Exposure to worm infections in the womb may protect a newborn infant from developing eczema, a study funded by the Wellcome Trust suggests. A large trial in Uganda showed that treating a pregnant woman for worm infections increased her child's chances of developing the allergic skin disease.
Published this week in the journal Pediatric Allergy and Immunology, the research supports the so-called 'hygiene hypothesis', which proposes that exposure to infections in early childhood can modify the immune system and protect the child from allergies later in life.
The World Health Organisation estimates that one in five of the world's population suffers from allergic diseases such as asthma and eczema, but this epidemic is no longer restricted to developed countries: more than four out of five deaths due to asthma occur in low and lower-middle income countries. The declining incidence and prevalence of infectious diseases including chronic infection by worms known as helminths is widely considered to be an important contributor contributing to this increase.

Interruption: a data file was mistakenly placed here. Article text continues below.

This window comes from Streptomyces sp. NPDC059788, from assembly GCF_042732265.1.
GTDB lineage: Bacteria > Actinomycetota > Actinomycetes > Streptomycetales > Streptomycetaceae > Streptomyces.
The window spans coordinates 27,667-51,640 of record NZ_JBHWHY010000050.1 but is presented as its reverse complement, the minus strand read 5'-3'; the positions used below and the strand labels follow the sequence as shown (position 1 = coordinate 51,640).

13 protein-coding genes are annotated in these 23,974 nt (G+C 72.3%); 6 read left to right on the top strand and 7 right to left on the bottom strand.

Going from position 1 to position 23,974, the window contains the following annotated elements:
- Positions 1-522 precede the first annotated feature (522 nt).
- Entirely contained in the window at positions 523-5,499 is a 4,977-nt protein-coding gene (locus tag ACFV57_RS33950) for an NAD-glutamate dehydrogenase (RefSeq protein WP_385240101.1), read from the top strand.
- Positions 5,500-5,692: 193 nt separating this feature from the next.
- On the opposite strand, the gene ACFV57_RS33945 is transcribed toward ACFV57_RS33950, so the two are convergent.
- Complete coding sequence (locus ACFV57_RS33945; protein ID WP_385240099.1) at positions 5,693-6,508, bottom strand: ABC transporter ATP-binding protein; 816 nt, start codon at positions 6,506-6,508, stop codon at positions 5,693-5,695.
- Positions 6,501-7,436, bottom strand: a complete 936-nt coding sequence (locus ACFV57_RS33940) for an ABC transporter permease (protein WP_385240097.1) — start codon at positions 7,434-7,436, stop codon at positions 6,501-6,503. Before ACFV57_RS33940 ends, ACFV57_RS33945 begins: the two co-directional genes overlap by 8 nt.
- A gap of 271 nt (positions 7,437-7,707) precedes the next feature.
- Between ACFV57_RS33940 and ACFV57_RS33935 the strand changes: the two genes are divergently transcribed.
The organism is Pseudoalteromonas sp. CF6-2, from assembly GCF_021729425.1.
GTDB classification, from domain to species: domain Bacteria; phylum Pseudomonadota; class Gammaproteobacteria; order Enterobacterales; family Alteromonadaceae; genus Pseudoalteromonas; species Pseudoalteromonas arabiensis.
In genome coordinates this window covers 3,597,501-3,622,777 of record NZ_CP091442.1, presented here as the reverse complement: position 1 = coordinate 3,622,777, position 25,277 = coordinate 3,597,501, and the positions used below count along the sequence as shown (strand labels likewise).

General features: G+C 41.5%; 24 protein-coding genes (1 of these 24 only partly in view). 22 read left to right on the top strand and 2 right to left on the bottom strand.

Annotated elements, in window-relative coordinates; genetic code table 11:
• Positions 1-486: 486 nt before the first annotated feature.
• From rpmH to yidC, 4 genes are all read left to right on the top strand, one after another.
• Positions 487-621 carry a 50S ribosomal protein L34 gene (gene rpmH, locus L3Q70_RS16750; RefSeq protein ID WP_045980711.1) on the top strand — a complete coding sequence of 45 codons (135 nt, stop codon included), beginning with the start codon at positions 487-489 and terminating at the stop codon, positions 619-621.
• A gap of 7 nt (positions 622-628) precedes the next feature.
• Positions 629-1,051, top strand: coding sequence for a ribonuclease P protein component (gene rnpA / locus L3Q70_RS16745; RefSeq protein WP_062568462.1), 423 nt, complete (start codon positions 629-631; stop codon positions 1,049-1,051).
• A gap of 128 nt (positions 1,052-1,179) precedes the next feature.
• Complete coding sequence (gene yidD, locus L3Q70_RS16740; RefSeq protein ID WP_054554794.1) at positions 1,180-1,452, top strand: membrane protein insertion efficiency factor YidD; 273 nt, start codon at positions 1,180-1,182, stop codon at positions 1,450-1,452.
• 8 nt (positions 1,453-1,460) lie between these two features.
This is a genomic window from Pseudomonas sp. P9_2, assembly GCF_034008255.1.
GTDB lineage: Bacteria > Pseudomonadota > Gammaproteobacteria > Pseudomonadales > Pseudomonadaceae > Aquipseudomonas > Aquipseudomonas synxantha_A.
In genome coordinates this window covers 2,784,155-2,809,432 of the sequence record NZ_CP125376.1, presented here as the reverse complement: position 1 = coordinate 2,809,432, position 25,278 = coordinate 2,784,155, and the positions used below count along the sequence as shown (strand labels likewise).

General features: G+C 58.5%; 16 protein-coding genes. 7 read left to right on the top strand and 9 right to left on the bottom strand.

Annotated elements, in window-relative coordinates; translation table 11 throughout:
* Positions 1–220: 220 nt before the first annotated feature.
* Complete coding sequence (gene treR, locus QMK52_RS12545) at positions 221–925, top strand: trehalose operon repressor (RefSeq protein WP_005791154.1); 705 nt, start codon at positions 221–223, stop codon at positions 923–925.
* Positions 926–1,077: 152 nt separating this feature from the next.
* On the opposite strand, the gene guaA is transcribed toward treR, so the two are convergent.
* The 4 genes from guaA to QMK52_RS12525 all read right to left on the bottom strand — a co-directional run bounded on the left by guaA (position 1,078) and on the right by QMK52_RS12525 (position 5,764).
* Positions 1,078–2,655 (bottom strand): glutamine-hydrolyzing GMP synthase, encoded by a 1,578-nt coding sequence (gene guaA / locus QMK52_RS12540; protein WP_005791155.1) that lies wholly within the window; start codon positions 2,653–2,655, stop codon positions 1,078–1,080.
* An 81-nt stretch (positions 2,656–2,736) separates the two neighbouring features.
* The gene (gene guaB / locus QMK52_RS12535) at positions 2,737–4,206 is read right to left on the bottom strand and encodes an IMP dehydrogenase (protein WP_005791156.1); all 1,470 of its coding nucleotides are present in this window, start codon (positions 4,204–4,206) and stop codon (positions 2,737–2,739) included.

Helminth infection can cause symptoms ranging from mild anaemia through to stomach pain and vomiting, depending on how intense the infection is, but very often people have no symptoms at all. The parasitic worms tend to enter the body through contaminated food or water, mosquito bites or through walking in bare feet on contaminated soil.
A preliminary study carried out at the MRC/UVRI Uganda Research Unit on AIDS in Entebbe, Uganda in 2005 showed a reduced risk of eczema among infants whose mothers had worms and suggested an increased incidence among infants of mothers who received albendazole a commonly used drug to treat worm infection during pregnancy compared to infants whose mothers received a placebo.
In a follow-up study, researchers carried out a randomised, double-blind trial on 2,507 pregnant women in Uganda, comparing those treated with either a
|Contact: Craig Brierley|